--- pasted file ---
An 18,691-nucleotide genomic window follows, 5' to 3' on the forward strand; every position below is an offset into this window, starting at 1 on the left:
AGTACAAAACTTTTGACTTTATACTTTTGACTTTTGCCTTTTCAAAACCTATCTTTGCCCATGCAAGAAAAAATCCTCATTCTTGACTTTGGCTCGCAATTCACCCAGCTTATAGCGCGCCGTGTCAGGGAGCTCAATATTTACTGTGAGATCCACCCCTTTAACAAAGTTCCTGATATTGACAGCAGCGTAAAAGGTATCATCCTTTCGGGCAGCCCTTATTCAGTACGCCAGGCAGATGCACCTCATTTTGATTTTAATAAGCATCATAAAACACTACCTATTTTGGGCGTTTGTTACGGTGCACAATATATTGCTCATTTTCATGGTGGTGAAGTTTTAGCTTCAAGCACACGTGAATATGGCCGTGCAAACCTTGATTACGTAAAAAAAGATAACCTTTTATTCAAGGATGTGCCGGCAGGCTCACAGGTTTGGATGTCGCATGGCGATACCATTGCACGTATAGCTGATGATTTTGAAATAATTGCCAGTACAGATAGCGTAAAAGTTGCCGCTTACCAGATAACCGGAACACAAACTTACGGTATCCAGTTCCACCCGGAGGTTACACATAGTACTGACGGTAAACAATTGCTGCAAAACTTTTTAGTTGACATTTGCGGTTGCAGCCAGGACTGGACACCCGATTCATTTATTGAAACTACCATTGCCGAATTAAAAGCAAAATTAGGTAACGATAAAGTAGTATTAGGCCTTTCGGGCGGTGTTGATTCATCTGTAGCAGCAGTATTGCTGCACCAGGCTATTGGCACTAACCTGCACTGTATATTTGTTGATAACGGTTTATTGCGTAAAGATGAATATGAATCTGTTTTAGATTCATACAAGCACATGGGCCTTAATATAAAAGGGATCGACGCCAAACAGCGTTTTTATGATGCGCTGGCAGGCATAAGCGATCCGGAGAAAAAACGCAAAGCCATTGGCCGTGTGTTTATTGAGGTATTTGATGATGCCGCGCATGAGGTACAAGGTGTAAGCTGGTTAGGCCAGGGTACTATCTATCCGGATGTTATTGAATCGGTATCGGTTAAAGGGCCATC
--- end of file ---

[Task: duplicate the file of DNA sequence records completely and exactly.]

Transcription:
An 18,691-nucleotide genomic window follows, 5' to 3' on the forward strand; every position below is an offset into this window, starting at 1 on the left:
AGTACAAAACTTTTGACTTTATACTTTTGACTTTTGCCTTTTCAAAACCTATCTTTGCCCATGCAAGAAAAAATCCTCATTCTTGACTTTGGCTCGCAATTCACCCAGCTTATAGCGCGCCGTGTCAGGGAGCTCAATATTTACTGTGAGATCCACCCCTTTAACAAAGTTCCTGATATTGACAGCAGCGTAAAAGGTATCATCCTTTCGGGCAGCCCTTATTCAGTACGCCAGGCAGATGCACCTCATTTTGATTTTAATAAGCATCATAAAACACTACCTATTTTGGGCGTTTGTTACGGTGCACAATATATTGCTCATTTTCATGGTGGTGAAGTTTTAGCTTCAAGCACACGTGAATATGGCCGTGCAAACCTTGATTACGTAAAAAAAGATAACCTTTTATTCAAGGATGTGCCGGCAGGCTCACAGGTTTGGATGTCGCATGGCGATACCATTGCACGTATAGCTGATGATTTTGAAATAATTGCCAGTACAGATAGCGTAAAAGTTGCCGCTTACCAGATAACCGGAACACAAACTTACGGTATCCAGTTCCACCCGGAGGTTACACATAGTACTGACGGTAAACAATTGCTGCAAAACTTTTTAGTTGACATTTGCGGTTGCAGCCAGGACTGGACACCCGATTCATTTATTGAAACTACCATTGCCGAATTAAAAGCAAAATTAGGTAACGATAAAGTAGTATTAGGCCTTTCGGGCGGTGTTGATTCATCTGTAGCAGCAGTATTGCTGCACCAGGCTATTGGCACTAACCTGCACTGTATATTTGTTGATAACGGTTTATTGCGTAAAGATGAATATGAATCTGTTTTAGATTCATACAAGCACATGGGCCTTAATATAAAAGGGATCGACGCCAAACAGCGTTTTTATGATGCGCTGGCAGGCATAAGCGATCCGGAGAAAAAACGCAAAGCCATTGGCCGTGTGTTTATTGAGGTATTTGATGATGCCGCGCATGAGGTACAAGGTGTAAGCTGGTTAGGCCAGGGTACTATCTATCCGGATGTTATTGAATCGGTATCGGTTAAAGGGCCATC